While retiring 12 of the last 14 hitters he faced, Bonderman kept the game moving along as the Tigers cruised to victory.

"We got a big lead and I just kept pitching," he said. "I just wanted to keep moving the ball around, threw some changeups late in the game where I needed to, get some work with it. It was a good, fun game."

As a precautionary matter -- and with the game seemingly out of reach for the Angels -- Tigers manager Jim Leyland opted to not send Bonderman out for the ninth inning despite having thrown just 95 pitches. After the game, Leyland kidded that there was another reason for removing his pitcher.

"I'm going to kid him later on," said Leyland. "If he hadn't had a big contract, I'd have left him in there. He's got all that dough now, he doesn't need a shutout."

While having a good time with such a cushion, Bonderman understood his skipper's decision to pull him.

"When we got deep into that game and had a big lead, if [Leyland] wanted to take me out earlier, I wouldn't have blamed him," he said. "But I felt good out there, and it was fun."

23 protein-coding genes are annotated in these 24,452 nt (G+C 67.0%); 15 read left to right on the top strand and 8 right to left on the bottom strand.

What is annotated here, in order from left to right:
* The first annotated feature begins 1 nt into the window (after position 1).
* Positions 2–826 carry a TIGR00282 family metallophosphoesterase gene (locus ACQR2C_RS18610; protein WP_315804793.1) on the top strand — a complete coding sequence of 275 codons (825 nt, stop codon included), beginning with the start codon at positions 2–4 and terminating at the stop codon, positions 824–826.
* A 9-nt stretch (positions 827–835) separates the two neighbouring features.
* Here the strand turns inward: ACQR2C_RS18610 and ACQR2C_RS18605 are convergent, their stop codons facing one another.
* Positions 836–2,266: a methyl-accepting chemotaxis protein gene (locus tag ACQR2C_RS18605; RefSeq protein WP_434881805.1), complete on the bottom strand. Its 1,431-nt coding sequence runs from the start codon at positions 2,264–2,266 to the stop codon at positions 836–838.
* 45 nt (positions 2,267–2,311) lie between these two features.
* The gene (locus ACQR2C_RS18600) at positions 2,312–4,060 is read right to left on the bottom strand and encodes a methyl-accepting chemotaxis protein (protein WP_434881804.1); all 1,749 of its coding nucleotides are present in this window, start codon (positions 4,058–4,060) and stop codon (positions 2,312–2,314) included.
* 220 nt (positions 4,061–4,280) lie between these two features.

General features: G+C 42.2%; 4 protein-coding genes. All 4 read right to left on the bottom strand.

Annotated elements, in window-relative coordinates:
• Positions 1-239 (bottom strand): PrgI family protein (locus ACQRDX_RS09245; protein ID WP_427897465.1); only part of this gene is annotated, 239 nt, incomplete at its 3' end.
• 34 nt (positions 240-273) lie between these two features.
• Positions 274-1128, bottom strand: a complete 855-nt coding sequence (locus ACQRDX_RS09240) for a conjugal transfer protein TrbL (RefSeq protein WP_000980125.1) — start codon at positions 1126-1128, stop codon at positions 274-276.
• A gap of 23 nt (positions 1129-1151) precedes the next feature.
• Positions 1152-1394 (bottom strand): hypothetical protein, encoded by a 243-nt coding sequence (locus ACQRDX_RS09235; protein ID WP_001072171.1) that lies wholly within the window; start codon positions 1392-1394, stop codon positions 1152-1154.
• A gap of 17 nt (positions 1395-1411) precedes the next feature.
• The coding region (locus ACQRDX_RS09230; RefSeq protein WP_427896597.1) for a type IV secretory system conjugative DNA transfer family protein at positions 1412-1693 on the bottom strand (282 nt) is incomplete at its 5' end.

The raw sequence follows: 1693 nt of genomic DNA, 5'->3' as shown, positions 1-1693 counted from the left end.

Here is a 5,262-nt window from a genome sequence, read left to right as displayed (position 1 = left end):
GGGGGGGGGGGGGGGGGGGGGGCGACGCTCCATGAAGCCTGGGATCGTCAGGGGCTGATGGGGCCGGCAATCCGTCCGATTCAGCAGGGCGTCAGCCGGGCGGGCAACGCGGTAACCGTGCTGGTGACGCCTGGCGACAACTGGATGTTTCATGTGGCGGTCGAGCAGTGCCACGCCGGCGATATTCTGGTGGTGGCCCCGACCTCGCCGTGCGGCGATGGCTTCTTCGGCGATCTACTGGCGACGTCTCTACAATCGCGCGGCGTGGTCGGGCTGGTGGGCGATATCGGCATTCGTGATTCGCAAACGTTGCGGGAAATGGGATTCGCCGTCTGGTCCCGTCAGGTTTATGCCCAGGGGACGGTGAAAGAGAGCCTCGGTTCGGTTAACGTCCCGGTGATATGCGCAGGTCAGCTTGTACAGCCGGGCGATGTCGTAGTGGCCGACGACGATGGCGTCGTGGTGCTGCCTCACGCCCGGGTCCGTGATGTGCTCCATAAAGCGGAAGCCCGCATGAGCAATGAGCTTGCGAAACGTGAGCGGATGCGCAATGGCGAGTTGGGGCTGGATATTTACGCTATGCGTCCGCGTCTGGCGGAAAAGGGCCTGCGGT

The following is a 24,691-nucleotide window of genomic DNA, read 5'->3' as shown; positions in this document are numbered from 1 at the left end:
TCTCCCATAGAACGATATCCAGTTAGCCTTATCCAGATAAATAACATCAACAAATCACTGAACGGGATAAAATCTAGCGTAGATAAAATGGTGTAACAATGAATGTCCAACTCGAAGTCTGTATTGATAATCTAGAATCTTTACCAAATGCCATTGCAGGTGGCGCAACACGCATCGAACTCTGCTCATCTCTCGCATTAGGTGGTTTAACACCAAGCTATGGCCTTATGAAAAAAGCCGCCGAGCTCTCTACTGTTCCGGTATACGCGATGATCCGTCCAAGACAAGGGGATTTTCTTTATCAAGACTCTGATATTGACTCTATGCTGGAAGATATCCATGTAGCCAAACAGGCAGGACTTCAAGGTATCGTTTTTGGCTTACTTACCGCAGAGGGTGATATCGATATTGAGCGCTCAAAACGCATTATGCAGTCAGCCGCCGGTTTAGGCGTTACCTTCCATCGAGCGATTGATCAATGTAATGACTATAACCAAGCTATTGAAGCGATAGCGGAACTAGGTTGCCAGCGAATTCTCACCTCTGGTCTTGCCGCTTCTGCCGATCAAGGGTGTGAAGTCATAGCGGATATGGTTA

Ordonez is red hot: Detroit Tigers outfielder Magglio Ordonez is on fire.

With four hits and three RBIs in Thursday's 12-0 victory over the Anaheim Angels, Ordonez is now batting .361 on the year with 12 home runs and 45 RBIs. His slugging percentage is an insane .710 -- easily the best of his career and nearly 200 points above his career average of .520.

"He's hitting it all over," Detroit manager Jim Leyland told "He's hitting them to right, right-center, left-center, pulling them. I don't know that I've seen anything quite like it. About as good as it gets."

Ordonez admitted that he is feeling good.

"The best I've felt being here," he said. "I used to feel like this with Chicago. I'm more patient. I'm swinging at a pitch to hit. I feel good."

The four hits on Thursday tied a career high for Ordonez, who is in his third year with Detroit after spending eight seasons with the Chicago White Sox.

-- Red Line Editorial